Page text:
always be respected. Every precaution should be taken to respect the privac
y of the subject and to minimize the impact of the study on the subject's ph
ysical and mental integrity and on the personality of the subject.

7. Physicians should abstain from engaging in research projects involving hu
man subjects unless they are satisfied that the hazards involved are believe
d to be predictable. Physicians should cease any investigation if the hazar
ds are found to outweigh the potential benefits.

8. In publication of the results of his or her research, the physician is ob
liged to preserve the accuracy of the results. Reports of experimentation n
ot in accordance with the principles laid down in this Declaration should no
t be accepted for publication.

9. In any research on human beings, each potential subject must be adequatel
y informed of the aims, methods, anticipated benefits and potential hazards
of the study and the discomfort it may entail. He or she should be informed
that he or she is a liberty to abstain from participation in the study and t
hat he or she is free to withdraw his or her consent to participation at any
time. The physician should then obtain the subject's freely-given informed
consent, preferably in writing.

10. When obtaining informed consent for the research project the physician s
hould be particularly cautious if the subject is in a dependent relationship
to him or her or may consent under duress. In that case the informed consen
t should be obtained by a physician who is not engaged in the investigation
and who is completely independent of this official relationship.

11. In case of legal incompetence, informed consent should be obtained from
the legal guardian in accordance with national legislation. Where physical
or mental incapacity makes it impossible to obtain informed consent, or when
the subject is a minor, permission from the responsible relative replaces th
at of the subject in accordance with national legislation.

Whenever the minor child is in fact able to give consent, the minor's consen
t must be obtained in addition to the consent of the minor's legal guardian.

12. The research protocol should always contain a statement of the ethical c
onsiderations involved and should indicate that the principles enunciated in
the present Declaration are complied with.

II. Medical research combined with clinical care (Clinical research)

1. In the treatment of the sick person, the physician must be free to use a
new diagnostic and therapeutic measure, if in his or her judgement it offers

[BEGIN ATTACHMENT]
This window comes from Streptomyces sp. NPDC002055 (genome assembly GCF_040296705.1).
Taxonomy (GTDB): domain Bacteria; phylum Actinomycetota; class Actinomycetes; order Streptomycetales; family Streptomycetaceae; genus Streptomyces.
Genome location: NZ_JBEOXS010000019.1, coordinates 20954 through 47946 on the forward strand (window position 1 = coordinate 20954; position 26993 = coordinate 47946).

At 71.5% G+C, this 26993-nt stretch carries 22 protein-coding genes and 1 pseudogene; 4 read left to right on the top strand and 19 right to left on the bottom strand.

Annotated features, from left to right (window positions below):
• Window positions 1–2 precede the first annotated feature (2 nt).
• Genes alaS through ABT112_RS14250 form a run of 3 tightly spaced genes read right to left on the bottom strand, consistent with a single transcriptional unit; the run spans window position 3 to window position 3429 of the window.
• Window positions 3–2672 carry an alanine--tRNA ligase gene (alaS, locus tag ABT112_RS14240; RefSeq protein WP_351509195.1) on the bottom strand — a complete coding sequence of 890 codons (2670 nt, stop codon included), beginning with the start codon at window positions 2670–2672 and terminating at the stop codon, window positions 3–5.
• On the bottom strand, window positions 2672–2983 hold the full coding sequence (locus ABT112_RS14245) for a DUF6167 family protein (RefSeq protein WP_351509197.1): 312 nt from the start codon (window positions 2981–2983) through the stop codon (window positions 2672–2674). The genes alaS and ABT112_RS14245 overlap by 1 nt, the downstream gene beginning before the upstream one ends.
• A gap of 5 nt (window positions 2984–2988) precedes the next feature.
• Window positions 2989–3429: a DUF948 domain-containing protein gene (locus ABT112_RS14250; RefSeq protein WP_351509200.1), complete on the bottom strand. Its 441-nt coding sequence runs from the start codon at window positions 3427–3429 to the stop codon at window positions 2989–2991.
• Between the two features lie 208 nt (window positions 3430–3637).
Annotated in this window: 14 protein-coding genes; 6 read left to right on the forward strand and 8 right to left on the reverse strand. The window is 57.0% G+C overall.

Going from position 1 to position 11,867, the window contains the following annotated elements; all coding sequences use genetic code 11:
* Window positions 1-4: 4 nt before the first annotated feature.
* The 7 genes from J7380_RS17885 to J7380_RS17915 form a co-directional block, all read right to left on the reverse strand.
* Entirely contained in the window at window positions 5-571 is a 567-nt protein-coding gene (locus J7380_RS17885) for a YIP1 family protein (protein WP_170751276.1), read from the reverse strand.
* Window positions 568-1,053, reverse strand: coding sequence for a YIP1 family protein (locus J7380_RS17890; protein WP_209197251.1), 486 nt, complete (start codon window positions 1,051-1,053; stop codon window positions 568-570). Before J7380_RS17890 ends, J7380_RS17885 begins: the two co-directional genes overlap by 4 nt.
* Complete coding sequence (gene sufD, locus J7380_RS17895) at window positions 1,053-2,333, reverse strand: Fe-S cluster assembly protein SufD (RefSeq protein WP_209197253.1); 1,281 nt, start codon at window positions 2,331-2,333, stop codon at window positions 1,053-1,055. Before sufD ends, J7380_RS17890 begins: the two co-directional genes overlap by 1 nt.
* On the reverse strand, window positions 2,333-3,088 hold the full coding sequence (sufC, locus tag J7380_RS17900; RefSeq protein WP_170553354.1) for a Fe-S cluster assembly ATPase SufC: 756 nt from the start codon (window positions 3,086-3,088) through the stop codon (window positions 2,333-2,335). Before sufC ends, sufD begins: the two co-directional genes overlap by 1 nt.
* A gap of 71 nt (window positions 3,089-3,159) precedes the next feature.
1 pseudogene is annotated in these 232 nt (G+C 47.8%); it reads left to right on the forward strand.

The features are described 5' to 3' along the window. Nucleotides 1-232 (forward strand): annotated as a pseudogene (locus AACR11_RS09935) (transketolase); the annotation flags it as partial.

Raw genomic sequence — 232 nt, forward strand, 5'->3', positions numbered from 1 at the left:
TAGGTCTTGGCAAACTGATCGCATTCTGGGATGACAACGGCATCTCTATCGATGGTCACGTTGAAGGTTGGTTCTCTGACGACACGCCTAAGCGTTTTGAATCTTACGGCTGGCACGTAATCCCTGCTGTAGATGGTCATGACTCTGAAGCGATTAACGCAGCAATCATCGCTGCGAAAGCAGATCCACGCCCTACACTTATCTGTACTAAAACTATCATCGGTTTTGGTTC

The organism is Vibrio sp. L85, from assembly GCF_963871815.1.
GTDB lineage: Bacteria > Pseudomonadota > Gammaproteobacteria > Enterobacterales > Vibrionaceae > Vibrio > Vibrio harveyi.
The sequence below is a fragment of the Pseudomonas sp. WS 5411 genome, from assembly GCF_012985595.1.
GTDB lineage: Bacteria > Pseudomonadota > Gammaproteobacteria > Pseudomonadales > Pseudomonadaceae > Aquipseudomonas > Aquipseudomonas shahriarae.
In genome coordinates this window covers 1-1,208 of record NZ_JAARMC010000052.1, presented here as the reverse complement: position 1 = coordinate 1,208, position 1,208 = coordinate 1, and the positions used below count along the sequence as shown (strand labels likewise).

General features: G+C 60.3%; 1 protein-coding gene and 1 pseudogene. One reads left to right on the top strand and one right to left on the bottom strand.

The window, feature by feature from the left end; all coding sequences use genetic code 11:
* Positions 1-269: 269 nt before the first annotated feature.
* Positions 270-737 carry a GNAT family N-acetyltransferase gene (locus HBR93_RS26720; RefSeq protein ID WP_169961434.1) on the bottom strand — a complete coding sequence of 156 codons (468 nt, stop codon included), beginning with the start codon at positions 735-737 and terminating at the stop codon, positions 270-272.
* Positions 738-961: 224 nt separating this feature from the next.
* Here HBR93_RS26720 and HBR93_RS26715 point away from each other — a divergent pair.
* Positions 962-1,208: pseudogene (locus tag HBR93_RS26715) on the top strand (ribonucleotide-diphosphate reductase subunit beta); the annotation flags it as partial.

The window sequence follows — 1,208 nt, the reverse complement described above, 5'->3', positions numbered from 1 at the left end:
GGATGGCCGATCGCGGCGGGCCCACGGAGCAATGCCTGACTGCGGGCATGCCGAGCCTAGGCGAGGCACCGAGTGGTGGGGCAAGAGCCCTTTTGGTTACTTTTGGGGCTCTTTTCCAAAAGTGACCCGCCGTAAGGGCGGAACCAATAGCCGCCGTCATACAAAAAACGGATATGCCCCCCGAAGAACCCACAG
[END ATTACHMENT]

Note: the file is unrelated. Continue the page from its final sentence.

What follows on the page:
hope of saving life, reestablishing health or alleviating suffering.

2. The potential benefits, hazards and discomfort of a new method should be
weighed against the advantages of the best current diagnostic and therapeuti
c methods.

3. In any medical study, every patient -- including those of a control group
, if any -- should be assured of the best proven diagnostic and therapeutic
method. This does not exclude the use of inert placebo in studies where no
proven diagnostic or threapeutic method exists.

4. The refusal of the patient to participate in a study must never interfere
with the physician- patient relationship.

5. If the physician considers it essential not to obtain informed consent,th
e specific reasons for this proposal should be stated in the experimental pr
otocol for transmission to the independent committee (I,2).

6. The physician can combine medical research with professional care, the ob
jective being the acquisition of new medical knowledge, only to the extent t
hat medical research is justified by its potential diagnostic or therapeutic
value for the patient.

III. Non-therapeutic biomedical research involving human subjects (Non-clini
cal biomedical research)

1. In the purely scientific application of medical research carried out on a
human being, it is the duty of the physician to remain the protector of the
life and health of that person on whom biomedical research is being carried out.

2. The subject should be volunteers - either healthy persons or patients for
whom the experimental design is not related to the patient's illness.

3. The investigator or the investigating team should discontinue the researc
h if in his/her or their judgement it may, if continued, be harmful to the i
ndividual.

4. In research on man, the interest of science and society should never take
precedence over considerations related to the well being of the subject.